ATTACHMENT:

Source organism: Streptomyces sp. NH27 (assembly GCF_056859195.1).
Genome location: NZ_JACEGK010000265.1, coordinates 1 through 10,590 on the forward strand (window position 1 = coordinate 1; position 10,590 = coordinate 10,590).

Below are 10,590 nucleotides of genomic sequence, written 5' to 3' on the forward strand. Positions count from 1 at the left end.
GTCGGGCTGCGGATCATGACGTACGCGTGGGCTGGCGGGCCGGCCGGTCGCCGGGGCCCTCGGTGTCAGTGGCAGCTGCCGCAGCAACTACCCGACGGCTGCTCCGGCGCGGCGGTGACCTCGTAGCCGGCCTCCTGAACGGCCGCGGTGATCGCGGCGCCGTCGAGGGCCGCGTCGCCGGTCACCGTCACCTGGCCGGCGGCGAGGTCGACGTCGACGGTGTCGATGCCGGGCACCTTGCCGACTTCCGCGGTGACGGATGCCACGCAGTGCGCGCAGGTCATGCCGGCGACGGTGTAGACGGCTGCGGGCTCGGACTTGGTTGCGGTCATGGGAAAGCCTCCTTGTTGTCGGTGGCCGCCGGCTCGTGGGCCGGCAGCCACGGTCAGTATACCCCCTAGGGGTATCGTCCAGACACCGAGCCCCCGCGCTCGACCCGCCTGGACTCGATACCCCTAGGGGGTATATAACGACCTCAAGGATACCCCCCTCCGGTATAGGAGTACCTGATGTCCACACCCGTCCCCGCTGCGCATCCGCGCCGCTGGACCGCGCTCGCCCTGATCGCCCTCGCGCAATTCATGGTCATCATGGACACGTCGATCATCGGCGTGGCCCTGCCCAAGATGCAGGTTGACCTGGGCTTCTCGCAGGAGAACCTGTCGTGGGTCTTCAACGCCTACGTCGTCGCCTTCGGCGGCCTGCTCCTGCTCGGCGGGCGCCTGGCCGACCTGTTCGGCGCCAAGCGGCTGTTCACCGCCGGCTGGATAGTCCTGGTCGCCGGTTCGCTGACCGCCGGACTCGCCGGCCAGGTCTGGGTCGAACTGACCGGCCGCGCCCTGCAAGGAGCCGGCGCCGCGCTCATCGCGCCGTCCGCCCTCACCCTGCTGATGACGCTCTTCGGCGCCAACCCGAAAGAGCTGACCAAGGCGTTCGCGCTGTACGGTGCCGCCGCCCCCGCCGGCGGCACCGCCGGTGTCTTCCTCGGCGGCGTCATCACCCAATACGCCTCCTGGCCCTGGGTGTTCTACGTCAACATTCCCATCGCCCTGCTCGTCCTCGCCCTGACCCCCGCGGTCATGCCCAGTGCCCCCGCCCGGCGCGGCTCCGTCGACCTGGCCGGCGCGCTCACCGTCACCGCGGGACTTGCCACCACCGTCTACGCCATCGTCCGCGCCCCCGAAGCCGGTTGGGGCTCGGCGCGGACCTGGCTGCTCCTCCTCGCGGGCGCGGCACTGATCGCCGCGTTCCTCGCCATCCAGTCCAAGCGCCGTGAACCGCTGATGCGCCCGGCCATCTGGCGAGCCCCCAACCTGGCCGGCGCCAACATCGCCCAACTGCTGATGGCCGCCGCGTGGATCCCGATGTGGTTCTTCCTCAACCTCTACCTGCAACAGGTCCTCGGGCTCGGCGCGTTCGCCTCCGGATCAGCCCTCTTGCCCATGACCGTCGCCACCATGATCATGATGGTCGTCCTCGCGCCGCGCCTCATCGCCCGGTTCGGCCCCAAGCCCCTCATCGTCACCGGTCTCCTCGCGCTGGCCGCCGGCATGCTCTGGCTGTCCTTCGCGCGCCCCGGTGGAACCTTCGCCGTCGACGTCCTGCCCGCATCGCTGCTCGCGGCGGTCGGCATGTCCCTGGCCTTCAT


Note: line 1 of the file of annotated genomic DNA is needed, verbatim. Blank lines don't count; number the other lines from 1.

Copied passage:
Source organism: Streptomyces sp. NH27 (assembly GCF_056859195.1).